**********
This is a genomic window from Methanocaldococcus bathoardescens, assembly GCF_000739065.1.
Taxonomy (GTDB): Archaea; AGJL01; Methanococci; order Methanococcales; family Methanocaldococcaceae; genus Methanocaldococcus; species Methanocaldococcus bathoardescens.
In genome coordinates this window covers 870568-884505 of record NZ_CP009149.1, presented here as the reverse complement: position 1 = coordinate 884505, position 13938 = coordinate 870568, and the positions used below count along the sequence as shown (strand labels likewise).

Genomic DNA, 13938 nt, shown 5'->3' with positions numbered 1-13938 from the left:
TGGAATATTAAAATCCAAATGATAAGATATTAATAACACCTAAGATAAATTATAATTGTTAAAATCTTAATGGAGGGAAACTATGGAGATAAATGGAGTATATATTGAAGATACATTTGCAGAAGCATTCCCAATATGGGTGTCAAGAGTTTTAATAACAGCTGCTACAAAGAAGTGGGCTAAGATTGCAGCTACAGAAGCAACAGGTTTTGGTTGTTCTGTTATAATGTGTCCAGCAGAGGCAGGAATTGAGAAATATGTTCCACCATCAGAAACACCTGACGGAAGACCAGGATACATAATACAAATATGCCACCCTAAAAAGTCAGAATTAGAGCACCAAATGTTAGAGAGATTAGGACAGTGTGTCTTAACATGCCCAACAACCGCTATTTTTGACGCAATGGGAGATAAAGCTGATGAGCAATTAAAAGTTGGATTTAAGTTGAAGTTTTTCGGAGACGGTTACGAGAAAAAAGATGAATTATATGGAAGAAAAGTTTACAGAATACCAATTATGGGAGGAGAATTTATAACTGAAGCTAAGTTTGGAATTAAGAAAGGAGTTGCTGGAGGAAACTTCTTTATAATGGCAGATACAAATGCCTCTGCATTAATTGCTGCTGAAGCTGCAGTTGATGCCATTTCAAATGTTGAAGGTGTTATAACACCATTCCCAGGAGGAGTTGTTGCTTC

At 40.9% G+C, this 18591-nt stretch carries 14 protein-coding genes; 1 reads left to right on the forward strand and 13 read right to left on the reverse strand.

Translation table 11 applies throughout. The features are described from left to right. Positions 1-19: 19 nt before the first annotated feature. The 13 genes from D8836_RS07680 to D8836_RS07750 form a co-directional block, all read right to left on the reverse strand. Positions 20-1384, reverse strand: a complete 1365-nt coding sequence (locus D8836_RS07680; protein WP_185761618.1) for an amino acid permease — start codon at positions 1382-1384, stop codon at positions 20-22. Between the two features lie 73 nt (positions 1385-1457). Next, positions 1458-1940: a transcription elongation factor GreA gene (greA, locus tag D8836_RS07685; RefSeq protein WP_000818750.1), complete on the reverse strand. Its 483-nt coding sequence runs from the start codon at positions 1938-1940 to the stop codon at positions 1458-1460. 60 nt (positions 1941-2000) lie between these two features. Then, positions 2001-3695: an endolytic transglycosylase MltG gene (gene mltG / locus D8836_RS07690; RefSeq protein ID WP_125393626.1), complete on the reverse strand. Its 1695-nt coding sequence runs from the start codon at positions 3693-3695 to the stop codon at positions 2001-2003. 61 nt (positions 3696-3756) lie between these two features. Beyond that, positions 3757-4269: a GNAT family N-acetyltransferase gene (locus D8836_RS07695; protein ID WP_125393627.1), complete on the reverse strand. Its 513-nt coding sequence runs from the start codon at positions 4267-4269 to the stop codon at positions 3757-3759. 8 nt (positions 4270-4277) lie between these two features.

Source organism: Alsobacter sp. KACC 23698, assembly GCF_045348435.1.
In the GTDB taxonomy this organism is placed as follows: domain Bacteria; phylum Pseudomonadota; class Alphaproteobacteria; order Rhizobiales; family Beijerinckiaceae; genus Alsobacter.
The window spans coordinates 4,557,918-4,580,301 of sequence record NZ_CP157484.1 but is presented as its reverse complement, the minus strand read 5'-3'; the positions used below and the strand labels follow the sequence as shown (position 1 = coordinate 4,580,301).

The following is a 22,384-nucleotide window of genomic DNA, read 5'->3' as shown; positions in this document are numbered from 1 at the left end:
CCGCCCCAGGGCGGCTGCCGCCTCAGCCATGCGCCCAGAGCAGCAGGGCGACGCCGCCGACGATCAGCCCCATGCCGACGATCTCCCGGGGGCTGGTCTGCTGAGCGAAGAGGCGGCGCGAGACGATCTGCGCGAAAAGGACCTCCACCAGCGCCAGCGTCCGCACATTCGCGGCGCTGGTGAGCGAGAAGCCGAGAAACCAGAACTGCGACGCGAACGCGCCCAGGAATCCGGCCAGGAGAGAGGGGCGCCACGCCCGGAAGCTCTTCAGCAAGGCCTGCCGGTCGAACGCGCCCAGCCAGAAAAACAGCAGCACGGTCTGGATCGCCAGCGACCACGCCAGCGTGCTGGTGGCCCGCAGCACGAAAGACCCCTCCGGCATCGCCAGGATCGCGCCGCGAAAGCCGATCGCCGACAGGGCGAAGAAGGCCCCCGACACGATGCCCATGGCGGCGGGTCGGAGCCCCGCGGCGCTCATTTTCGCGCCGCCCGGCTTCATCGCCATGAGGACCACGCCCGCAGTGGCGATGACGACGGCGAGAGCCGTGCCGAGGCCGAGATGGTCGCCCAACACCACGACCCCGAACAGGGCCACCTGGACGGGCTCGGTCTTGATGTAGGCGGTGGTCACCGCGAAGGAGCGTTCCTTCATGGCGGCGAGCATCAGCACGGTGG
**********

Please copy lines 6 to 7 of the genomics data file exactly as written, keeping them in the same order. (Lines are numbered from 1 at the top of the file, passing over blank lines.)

At 40.9% G+C, this 18591-nt stretch carries 14 protein-coding genes; 1 reads left to right on the forward strand and 13 read right to left on the reverse strand.

Translation table 11 applies throughout. The features are described from left to right. Positions 1-19: 19 nt before the first annotated feature. The 13 genes from D8836_RS07680 to D8836_RS07750 form a co-directional block, all read right to left on the reverse strand. Positions 20-1384, reverse strand: a complete 1365-nt coding sequence (locus D8836_RS07680; protein WP_185761618.1) for an amino acid permease — start codon at positions 1382-1384, stop codon at positions 20-22. Between the two features lie 73 nt (positions 1385-1457). Next, positions 1458-1940: a transcription elongation factor GreA gene (greA, locus tag D8836_RS07685; RefSeq protein WP_000818750.1), complete on the reverse strand. Its 483-nt coding sequence runs from the start codon at positions 1938-1940 to the stop codon at positions 1458-1460. 60 nt (positions 1941-2000) lie between these two features. Then, positions 2001-3695: an endolytic transglycosylase MltG gene (gene mltG / locus D8836_RS07690; RefSeq protein ID WP_125393626.1), complete on the reverse strand. Its 1695-nt coding sequence runs from the start codon at positions 3693-3695 to the stop codon at positions 2001-2003. 61 nt (positions 3696-3756) lie between these two features. Beyond that, positions 3757-4269: a GNAT family N-acetyltransferase gene (locus D8836_RS07695; protein ID WP_125393627.1), complete on the reverse strand. Its 513-nt coding sequence runs from the start codon at positions 4267-4269 to the stop codon at positions 3757-3759. 8 nt (positions 4270-4277) lie between these two features.